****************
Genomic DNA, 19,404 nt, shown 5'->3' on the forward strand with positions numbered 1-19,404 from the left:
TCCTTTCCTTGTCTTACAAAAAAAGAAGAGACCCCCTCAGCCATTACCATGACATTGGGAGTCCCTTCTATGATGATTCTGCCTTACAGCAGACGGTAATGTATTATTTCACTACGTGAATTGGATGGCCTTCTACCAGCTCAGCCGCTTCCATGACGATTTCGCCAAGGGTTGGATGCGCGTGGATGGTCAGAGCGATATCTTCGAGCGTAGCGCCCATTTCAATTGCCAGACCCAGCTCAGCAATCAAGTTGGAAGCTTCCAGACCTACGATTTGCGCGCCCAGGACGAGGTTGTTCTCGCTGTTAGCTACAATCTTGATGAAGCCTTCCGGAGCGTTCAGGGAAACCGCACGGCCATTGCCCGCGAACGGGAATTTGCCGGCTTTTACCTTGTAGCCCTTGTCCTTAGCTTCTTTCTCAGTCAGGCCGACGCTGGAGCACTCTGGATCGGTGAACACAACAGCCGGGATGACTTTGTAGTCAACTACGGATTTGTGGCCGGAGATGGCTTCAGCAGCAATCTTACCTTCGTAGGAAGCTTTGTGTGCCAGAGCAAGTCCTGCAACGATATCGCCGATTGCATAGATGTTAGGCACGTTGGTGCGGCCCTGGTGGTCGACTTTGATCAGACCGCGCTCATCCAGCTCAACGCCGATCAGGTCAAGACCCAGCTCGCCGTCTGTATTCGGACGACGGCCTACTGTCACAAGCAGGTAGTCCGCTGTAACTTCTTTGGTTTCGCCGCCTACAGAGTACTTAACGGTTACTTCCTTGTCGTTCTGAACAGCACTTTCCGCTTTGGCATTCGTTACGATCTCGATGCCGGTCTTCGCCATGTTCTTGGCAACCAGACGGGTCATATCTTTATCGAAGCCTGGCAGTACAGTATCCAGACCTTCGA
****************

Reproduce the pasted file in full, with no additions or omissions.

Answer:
Genomic DNA, 19,404 nt, shown 5'->3' on the forward strand with positions numbered 1-19,404 from the left:
TCCTTTCCTTGTCTTACAAAAAAAGAAGAGACCCCCTCAGCCATTACCATGACATTGGGAGTCCCTTCTATGATGATTCTGCCTTACAGCAGACGGTAATGTATTATTTCACTACGTGAATTGGATGGCCTTCTACCAGCTCAGCCGCTTCCATGACGATTTCGCCAAGGGTTGGATGCGCGTGGATGGTCAGAGCGATATCTTCGAGCGTAGCGCCCATTTCAATTGCCAGACCCAGCTCAGCAATCAAGTTGGAAGCTTCCAGACCTACGATTTGCGCGCCCAGGACGAGGTTGTTCTCGCTGTTAGCTACAATCTTGATGAAGCCTTCCGGAGCGTTCAGGGAAACCGCACGGCCATTGCCCGCGAACGGGAATTTGCCGGCTTTTACCTTGTAGCCCTTGTCCTTAGCTTCTTTCTCAGTCAGGCCGACGCTGGAGCACTCTGGATCGGTGAACACAACAGCCGGGATGACTTTGTAGTCAACTACGGATTTGTGGCCGGAGATGGCTTCAGCAGCAATCTTACCTTCGTAGGAAGCTTTGTGTGCCAGAGCAAGTCCTGCAACGATATCGCCGATTGCATAGATGTTAGGCACGTTGGTGCGGCCCTGGTGGTCGACTTTGATCAGACCGCGCTCATCCAGCTCAACGCCGATCAGGTCAAGACCCAGCTCGCCGTCTGTATTCGGACGACGGCCTACTGTCACAAGCAGGTAGTCCGCTGTAACTTCTTTGGTTTCGCCGCCTACAGAGTACTTAACGGTTACTTCCTTGTCGTTCTGAACAGCACTTTCCGCTTTGGCATTCGTTACGATCTCGATGCCGGTCTTCGCCATGTTCTTGGCAACCAGACGGGTCATATCTTTATCGAAGCCTGGCAGTACAGTATCCAGACCTTCGA